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Youth should get chance to participate in local politics

More often than not, in any level of government, the people who run for and assume public office do not come from the teen-to-20-something crowd.

This probably stems from a number of reasons, from a lack of interest on the part of the youth to a lack of experience in civic affairs, either of which could preclude young, energetic citizens from seeking public office.

This in turn could create the false perception among citizens that young adults are not ready to handle the demands of public office and the diverse concerns of citizens.

Ultimately, this could leave Crook County and other communities throughout the country with a large sect of apathetic young people who either don’t care or don’t believe that they can make a difference.

That should not happen and doesn't have to happen if community leaders work together with young citizens and engage them in the process early. Such an effort is under way between a group of motivated and civically engaged Crook County High School students and the Prineville City Council.

The two groups are considering the creation of a youth advisory council that would plug high school students into city government. While they wouldn’t have a final vote on any city business, they could sit on city committees, participate in council discussions, and provide their unique perspective on the issues the city faces.

We applaud the students for their proactive approach to launching this potential committee and hope that it is only the beginning of students taking an interest in, and role in, local government. This doesn’t have to be limited to city government. The Crook County Court and its departments could very well benefit from the input of the younger population. So could the local school board, parks and recreation district, and other public bodies.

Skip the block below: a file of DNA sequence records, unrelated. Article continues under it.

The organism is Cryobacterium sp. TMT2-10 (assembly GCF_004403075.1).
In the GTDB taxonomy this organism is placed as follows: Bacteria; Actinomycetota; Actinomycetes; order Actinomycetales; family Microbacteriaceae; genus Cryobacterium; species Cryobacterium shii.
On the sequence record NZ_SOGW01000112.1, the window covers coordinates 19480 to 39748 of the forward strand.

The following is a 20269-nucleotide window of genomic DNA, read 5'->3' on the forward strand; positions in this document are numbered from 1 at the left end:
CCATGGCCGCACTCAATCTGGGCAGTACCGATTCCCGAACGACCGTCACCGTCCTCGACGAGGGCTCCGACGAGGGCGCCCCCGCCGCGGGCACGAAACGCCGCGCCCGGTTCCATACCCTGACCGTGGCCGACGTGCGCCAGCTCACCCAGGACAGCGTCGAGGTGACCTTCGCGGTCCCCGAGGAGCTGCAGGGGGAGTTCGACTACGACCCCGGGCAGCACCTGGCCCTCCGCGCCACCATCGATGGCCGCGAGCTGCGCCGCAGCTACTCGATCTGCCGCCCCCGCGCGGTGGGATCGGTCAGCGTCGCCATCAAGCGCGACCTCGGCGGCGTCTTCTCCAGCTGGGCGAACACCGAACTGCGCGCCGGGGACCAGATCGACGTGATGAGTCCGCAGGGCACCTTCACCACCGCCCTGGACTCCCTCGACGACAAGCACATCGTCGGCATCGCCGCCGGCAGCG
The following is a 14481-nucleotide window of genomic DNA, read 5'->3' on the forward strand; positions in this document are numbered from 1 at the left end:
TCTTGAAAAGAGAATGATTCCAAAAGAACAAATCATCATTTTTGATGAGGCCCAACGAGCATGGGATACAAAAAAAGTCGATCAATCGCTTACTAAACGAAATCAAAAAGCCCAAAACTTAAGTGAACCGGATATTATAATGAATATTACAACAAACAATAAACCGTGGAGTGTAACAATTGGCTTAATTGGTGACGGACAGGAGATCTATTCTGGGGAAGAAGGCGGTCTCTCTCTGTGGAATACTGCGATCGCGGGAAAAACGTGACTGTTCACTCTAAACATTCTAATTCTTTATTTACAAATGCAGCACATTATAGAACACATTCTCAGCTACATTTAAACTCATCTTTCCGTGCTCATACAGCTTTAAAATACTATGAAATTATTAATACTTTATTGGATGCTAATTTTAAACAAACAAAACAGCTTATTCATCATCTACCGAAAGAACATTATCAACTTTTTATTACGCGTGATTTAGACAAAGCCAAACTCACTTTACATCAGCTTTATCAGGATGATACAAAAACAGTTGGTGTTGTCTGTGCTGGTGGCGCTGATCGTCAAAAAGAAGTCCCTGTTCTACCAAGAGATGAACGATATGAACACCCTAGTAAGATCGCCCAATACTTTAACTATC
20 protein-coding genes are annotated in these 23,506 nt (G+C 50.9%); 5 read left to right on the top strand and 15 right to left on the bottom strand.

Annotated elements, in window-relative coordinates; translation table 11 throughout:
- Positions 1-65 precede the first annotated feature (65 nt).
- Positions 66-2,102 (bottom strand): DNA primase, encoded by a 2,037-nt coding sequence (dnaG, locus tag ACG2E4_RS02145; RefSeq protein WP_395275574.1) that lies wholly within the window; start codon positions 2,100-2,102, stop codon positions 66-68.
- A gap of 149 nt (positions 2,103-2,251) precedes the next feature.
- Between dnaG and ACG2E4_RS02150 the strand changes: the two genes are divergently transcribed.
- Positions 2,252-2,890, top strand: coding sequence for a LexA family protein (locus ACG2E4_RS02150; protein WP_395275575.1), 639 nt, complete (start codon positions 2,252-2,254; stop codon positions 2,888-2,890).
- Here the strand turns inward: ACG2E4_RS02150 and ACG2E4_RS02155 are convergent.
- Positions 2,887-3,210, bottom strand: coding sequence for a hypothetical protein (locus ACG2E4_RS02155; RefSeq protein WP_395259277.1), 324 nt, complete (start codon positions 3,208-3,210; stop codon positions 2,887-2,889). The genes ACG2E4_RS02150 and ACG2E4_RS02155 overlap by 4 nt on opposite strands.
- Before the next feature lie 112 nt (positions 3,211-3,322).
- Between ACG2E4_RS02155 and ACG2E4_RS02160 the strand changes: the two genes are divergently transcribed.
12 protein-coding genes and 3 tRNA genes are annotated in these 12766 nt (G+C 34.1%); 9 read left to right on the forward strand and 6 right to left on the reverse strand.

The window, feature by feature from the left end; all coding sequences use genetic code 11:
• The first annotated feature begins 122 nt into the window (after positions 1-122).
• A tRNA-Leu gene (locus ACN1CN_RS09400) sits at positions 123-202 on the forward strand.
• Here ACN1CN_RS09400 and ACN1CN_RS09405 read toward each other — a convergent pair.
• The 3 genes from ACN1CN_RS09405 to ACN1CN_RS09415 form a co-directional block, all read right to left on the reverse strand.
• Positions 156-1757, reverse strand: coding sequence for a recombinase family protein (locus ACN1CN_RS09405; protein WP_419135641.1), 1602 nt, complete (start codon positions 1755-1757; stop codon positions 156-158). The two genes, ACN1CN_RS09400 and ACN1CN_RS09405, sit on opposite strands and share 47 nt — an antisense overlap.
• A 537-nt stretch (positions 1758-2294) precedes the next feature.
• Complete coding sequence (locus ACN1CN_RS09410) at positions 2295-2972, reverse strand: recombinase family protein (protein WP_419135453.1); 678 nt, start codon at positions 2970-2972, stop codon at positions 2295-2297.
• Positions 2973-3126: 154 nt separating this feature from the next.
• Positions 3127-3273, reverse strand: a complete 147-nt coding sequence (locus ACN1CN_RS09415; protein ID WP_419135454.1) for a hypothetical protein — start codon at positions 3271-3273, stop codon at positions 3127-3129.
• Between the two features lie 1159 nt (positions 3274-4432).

Prineville Mayor Betty Roppe hopes that the collaboration they are trying to form would not only bring diversity to the decisions the city makes, but prompt young citizens to consider local government once they are eligible to run for office. Just because few young adults run for office, doesn’t mean they are not able and ready to handle the job. Many bright individuals graduate from Crook County High School. Why not make civic service an option? Who knows what the community could miss out on if potential young leaders rule out local government because of a disconnect between students and elected officials.

Of course, with any collaborative effort between students and professionals, the city must find a way to make the process engaging and worthwhile for teens. City Councilor Steve Uffelman expressed concerns that students may not participate if the program is not set up properly. He’s right. Any student and local government partnership, city or otherwise, should take time and attention to details to function properly.

Hopefully, this idea sees the light of day and spawns similar actions among other local government entities. Let’s help the future leaders get an early start and hopefully reap some rewards in the process.

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